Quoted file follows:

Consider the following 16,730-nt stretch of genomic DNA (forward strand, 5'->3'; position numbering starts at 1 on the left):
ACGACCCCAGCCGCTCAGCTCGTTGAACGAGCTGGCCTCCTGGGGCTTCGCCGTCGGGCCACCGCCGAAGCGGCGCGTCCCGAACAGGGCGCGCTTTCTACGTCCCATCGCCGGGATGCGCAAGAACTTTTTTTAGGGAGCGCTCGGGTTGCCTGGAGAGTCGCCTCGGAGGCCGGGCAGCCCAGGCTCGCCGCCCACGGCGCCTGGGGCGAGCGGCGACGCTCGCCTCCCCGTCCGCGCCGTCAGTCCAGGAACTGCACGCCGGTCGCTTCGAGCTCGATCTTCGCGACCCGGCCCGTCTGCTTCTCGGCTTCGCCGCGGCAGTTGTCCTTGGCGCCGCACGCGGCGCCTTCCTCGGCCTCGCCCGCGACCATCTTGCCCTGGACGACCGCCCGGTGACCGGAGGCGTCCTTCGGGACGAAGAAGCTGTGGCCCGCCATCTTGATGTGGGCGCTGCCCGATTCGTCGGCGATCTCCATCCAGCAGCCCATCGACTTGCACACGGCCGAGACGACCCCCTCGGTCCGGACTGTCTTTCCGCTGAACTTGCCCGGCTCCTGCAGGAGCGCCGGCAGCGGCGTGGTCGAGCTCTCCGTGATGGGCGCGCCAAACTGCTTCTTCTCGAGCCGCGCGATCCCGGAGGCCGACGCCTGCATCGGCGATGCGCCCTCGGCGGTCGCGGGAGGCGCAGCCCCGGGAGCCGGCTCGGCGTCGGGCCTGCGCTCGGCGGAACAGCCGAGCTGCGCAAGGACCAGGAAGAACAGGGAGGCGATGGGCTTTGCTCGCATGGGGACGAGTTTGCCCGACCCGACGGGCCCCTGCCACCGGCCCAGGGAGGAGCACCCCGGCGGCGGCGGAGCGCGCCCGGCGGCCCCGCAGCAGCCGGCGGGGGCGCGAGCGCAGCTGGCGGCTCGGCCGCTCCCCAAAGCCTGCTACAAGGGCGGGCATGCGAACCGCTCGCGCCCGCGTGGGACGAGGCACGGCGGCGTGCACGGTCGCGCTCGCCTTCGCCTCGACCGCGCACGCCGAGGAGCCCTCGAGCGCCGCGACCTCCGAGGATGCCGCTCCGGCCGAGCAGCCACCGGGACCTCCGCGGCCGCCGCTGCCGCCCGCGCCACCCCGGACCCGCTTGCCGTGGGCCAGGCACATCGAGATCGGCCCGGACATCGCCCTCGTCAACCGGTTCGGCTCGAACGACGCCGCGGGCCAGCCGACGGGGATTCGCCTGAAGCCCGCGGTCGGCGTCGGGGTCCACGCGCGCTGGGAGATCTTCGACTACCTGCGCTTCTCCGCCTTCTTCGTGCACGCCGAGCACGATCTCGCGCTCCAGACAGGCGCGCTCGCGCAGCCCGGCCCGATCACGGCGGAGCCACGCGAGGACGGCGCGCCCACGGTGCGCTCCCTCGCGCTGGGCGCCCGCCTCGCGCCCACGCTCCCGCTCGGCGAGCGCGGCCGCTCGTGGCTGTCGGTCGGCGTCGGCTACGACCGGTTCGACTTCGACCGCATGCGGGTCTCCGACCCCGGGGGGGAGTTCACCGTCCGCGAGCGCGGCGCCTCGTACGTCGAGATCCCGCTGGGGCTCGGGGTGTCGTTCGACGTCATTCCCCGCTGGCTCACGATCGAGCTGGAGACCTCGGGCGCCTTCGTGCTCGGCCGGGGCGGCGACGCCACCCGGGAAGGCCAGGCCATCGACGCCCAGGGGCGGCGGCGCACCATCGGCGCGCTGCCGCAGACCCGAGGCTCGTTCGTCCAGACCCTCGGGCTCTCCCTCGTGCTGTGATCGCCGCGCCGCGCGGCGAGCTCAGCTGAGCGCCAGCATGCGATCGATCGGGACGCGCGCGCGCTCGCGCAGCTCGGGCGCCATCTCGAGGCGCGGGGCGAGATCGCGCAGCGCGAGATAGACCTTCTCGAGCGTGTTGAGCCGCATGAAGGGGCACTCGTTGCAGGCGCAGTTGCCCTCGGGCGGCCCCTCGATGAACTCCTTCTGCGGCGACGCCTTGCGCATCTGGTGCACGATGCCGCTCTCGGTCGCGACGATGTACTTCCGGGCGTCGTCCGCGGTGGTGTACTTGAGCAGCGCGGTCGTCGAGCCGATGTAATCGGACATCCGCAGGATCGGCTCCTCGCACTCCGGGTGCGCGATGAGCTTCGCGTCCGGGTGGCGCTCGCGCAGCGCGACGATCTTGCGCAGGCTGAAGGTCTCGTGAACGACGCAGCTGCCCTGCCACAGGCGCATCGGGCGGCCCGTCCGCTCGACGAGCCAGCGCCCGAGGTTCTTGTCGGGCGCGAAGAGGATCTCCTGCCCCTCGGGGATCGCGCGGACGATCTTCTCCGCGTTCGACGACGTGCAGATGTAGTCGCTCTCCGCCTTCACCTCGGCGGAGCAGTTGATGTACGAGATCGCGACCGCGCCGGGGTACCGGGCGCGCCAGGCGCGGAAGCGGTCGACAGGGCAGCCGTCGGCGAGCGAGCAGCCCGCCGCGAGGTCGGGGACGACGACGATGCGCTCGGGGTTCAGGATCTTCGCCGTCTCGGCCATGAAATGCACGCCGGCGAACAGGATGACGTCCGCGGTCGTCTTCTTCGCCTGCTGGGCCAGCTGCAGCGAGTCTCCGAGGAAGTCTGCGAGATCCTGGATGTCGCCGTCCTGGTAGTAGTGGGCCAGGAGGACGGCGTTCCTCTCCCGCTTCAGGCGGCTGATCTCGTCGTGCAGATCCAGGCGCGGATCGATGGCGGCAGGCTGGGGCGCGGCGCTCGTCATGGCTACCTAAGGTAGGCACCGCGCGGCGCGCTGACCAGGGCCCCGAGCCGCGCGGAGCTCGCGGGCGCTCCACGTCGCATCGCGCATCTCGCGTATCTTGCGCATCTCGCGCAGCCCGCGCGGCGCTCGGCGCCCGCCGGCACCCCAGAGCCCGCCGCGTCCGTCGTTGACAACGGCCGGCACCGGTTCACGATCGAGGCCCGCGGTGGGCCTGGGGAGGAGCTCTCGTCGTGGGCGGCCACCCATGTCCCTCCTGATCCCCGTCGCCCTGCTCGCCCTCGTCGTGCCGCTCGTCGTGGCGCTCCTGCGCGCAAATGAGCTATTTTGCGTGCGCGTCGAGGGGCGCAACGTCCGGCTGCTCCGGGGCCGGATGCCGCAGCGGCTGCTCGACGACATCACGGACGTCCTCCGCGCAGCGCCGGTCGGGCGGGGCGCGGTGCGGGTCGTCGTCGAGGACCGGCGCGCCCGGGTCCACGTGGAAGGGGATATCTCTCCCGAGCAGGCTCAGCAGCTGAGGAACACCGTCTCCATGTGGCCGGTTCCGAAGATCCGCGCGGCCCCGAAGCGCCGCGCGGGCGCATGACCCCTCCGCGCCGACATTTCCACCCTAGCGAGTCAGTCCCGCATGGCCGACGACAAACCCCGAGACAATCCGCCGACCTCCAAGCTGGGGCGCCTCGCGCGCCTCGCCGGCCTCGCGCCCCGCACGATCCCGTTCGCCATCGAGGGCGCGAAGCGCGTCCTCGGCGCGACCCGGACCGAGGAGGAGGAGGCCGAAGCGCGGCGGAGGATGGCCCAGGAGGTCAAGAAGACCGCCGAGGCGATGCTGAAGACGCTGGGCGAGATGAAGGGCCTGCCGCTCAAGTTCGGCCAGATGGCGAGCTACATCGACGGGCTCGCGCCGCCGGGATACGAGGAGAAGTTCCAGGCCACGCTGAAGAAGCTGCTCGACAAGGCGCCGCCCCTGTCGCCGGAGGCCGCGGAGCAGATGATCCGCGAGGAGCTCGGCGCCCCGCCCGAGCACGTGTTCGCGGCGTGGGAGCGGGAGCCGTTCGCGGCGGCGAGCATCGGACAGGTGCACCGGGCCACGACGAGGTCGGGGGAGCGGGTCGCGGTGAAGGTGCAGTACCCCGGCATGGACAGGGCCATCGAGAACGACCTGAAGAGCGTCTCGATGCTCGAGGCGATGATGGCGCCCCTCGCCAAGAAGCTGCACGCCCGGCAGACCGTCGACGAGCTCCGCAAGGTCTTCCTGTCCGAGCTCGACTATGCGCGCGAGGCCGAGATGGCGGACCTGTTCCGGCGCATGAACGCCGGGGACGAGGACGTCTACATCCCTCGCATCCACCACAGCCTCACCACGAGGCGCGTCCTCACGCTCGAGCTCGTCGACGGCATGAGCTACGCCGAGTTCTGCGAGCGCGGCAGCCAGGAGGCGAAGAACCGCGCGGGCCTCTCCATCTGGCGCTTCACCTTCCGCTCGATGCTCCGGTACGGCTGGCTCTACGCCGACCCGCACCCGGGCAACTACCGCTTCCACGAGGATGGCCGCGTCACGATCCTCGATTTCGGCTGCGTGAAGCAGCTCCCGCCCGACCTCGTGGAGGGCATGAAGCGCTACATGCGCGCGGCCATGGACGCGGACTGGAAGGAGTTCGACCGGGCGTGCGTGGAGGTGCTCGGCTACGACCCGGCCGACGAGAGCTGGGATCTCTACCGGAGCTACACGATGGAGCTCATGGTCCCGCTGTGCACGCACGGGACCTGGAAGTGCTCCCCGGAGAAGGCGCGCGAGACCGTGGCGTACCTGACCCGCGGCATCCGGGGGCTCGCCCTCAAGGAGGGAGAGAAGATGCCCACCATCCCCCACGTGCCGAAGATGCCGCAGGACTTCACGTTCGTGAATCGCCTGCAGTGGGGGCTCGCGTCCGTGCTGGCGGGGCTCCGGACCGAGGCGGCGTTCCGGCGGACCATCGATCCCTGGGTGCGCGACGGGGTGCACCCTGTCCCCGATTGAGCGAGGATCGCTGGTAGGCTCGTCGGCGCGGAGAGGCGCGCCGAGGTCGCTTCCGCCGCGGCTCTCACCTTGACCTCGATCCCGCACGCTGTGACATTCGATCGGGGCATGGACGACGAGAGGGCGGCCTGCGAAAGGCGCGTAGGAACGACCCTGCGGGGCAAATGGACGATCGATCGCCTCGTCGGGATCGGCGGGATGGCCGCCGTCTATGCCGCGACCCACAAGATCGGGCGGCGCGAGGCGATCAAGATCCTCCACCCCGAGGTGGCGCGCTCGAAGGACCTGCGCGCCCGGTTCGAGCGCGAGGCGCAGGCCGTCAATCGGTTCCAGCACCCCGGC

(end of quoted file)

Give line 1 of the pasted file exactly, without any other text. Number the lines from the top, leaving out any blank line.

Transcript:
Consider the following 16,730-nt stretch of genomic DNA (forward strand, 5'->3'; position numbering starts at 1 on the left):